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Increasing people’s resilience through social protection

Research reports

Written by Martina Ulrichs

Research reports

This paper draws from existing evidence to highlight how social protection programmes and systems can contribute to building the anticipatory, adaptive and absorptive capacity of vulnerable people who are exposed to climate shocks and disasters.

Key messages: 

  • The increasing prevalence of climate-related extreme events is becoming an additional factor that exacerbates vulnerability and undermines efforts to reduce poverty. Social protection is a key policy tool to help people manage a range of risks to their livelihoods and wellbeing, including climate shocks.
  • Social protection can build anticipatory capacity by linking social safety nets with mechanisms to prepare and plan for climate extremes and disasters. It provides beneficiaries with the capacity to absorb shocks and meet their basic needs in times of hardship. If future risks are accounted for and adequate support is provided, social protection can play a role in building adaptive capacity in the long-term through sustainable livelihood promotion.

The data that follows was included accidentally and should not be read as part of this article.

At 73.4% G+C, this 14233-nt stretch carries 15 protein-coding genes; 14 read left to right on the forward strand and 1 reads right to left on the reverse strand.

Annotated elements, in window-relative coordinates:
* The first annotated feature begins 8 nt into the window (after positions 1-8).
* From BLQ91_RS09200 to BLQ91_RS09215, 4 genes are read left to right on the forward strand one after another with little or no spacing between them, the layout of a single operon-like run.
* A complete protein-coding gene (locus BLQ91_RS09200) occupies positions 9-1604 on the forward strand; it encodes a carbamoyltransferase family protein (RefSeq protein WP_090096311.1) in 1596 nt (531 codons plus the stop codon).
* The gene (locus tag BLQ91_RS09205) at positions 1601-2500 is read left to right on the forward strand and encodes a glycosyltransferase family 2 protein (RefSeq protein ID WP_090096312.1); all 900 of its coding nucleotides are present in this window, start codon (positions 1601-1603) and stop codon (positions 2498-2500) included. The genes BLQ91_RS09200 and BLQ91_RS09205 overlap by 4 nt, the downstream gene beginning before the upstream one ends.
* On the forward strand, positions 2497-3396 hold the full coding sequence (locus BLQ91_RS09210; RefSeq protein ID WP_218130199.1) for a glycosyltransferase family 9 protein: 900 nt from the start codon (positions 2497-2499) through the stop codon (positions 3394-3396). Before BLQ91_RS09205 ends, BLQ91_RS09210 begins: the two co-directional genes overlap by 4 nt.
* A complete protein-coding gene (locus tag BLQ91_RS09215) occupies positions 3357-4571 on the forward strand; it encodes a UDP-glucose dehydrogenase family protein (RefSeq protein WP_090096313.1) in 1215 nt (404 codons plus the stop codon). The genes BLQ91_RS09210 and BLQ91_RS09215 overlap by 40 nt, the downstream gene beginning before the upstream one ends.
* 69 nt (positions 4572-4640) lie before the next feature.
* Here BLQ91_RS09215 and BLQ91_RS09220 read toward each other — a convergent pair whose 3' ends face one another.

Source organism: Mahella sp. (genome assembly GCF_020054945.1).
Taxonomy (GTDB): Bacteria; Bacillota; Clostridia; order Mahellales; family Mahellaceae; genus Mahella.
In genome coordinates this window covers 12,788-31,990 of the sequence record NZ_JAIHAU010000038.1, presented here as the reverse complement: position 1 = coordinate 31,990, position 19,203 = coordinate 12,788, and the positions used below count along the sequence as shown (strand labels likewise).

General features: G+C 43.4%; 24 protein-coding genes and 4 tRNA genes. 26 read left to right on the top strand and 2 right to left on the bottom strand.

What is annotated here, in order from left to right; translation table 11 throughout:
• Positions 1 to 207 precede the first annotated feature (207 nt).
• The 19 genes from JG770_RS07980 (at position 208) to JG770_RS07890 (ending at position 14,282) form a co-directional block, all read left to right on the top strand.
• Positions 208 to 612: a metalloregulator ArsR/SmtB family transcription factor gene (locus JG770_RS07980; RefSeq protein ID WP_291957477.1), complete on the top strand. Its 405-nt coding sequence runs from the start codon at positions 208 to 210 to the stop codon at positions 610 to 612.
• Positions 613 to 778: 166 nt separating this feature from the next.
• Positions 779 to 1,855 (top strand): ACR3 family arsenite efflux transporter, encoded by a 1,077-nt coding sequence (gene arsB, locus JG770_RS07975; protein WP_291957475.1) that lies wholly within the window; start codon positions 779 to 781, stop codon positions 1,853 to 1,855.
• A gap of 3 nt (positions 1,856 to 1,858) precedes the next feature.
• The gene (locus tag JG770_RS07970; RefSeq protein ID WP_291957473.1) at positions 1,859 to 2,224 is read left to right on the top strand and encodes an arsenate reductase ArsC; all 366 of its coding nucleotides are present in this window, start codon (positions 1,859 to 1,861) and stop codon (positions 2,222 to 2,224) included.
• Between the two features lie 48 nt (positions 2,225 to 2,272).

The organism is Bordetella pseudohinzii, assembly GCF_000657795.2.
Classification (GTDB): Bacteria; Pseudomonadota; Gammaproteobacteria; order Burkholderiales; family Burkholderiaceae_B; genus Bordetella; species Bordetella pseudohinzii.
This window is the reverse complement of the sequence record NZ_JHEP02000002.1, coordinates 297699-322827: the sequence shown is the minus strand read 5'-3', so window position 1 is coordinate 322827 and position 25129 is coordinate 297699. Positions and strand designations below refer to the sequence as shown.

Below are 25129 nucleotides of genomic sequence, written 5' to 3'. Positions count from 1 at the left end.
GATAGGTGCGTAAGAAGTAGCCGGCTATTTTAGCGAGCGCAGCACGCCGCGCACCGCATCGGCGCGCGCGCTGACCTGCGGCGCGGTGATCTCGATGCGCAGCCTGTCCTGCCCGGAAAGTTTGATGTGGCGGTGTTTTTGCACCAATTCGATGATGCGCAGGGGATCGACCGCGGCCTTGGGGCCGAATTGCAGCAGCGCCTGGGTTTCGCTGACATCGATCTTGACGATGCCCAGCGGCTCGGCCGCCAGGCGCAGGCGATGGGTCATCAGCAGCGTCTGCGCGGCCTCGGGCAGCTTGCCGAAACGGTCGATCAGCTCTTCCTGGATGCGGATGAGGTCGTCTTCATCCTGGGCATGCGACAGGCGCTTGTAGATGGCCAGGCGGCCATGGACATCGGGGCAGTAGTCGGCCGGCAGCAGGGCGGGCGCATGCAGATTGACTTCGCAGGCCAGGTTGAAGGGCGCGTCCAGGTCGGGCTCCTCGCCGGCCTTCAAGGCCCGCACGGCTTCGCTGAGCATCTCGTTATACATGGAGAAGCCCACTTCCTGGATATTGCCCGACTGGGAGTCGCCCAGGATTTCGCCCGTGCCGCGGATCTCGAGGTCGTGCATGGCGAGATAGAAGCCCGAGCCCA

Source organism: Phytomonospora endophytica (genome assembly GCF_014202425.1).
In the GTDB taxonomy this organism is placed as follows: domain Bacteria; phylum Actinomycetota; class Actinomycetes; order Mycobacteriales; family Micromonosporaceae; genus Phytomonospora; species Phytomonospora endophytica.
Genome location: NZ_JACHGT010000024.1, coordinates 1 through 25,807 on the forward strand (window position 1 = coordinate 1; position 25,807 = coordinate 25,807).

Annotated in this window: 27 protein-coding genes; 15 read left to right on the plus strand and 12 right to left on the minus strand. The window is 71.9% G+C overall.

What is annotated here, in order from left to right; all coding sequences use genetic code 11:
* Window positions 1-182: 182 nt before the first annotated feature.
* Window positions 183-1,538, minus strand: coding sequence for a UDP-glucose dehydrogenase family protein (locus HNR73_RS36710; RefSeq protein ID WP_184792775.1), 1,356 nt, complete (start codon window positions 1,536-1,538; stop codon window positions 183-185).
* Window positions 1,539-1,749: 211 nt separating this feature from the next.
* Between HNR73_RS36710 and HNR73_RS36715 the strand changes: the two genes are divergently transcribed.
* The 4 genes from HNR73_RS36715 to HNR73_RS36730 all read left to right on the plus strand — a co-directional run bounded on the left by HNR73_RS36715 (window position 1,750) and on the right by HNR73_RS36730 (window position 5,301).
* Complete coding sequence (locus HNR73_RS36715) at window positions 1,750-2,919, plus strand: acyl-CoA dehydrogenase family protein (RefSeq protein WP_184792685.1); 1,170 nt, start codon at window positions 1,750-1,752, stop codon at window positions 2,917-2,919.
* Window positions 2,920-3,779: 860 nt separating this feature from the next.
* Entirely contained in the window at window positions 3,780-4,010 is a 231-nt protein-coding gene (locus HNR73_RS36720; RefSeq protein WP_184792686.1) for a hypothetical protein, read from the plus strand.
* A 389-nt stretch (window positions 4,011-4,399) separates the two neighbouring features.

• To ensure programmes can effectively reduce vulnerability to climate risks several factors need to be considers to make it ‘adaptive’ or ‘shock-responsive’. These relate to designing flexible and scalable programmes, ensuring the support provided reduces current as well as future vulnerability, and putting in place targeting, financing and coordination mechanisms that facilitate cross-sector responses to different types of risks.

This paper is now available in French.

Martina Ulrichs